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SPARTA Trip: STOP (in the name of love)!!!!!

Stopsign Once upon a time, there was a Human Resources/Payroll system implementation project that was scheduled to last six months.  Eighteen months into this 6-month project, the project manager resigned "due to health reasons."  My client assigned a functional team manager from IT as the new project manager, and hired me to serve as her project controller/mentor to ensure that

  1. she was successful in her new role
  2. the project completed in a reasonable and timely fashion (translated:  get it done quickly and correctly or your butt is on the line)

We inherited a fiasco.  The vendor wasn't playing nice and wasn't delivering on their promises.  Certain members of the project team were working overtime to the point of severe burnout.  Others were taking opportunity to use the chaos to go on in-office vacation.  Management was pressuring all of us to deliver something... FAST!  So, we did what any logical project leadership would do in that situation.

We stopped everything.

That's right, we stopped all "work" on the project for two weeks so that the critical stakeholders could be pulled into a war room to identify and plan the remaining work, sequence it out, estimate it, assign resources, etc.  The regrouping worked.  We baselined the project recovery plan at 1:30 AM on May 1 (the day of the next Steering Committee meeting).  We estimated that the project would deliver on August 12 (it actually delivered on August 13 - without consequence - because IT had a silly little rule that programs could ONLY be put into production on one night of the week).  Why the four month success after 18 months of chaos?

From page 103 of Race Through The Forest:

"STOP is just as it implies," started Barry.  "All work on the project should cease while the project stakeholders regroup.  You wouldn't expect a surgeon to operate on a car wreck victim if he or she were still attempting to drive the damaged vehicle.  They would need to be taken from the accident site to the hospital where the doctor has the tools to diagnose the problem and help the patient to heal and recover.  The same principle applies to projects.  Assuming you are hiring a new project manager, which is generally a good idea, this person needs time to assess the damage and figure out what to do next."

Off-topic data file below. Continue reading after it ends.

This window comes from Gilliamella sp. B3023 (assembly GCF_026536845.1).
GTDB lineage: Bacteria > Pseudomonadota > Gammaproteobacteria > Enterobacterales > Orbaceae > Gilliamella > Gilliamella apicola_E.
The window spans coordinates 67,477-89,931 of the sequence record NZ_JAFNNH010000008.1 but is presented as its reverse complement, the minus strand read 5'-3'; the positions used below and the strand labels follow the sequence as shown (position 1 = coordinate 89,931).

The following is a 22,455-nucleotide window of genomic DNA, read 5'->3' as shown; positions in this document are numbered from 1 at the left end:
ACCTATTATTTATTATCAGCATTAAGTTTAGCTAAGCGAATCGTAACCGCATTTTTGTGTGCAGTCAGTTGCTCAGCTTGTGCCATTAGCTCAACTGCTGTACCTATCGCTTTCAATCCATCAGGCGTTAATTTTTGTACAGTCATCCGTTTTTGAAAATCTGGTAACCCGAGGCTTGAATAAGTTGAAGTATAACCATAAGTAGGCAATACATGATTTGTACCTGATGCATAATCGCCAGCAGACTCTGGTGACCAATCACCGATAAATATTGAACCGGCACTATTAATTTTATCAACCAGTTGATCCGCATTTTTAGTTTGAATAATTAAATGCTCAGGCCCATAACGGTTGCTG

Stopping a failing project to regroup takes courage and conviction.  There will be pressure to "dam the torpedoes, full speed ahead."  Politely, yet firmly, avoid that temptation.  Giving in to the demands of executives (who very well may have contributed to the culture of project failure) will only compound the chaos.  You will be grateful you paused, reflected, analyzed, and regrouped.

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Comments

Lucia Mancuso

Maybe you were in my head the day you posted this.

Stepping back and looking at things from all angles on projects, in life with everything is always a smart decision, especially when your feeling defeated, off course and overwhelmed.

This is great advice for projects... when you keep trucking through a disaster all you feel is a pit in your stomach the whole time because you know it is the wrong thing to do. Sure there are always hard facts that show your off course but I believe their is intuition and feeling that comes along with that and you should trust your gut when it says to stop and regroup.

thebizofknowledge

I completely agree that sometimes the smartest and most effective strategy is to stop all work on a failed project, regroup, rethink, rework the objectives, and then proceed with a renewed sense of purpose.

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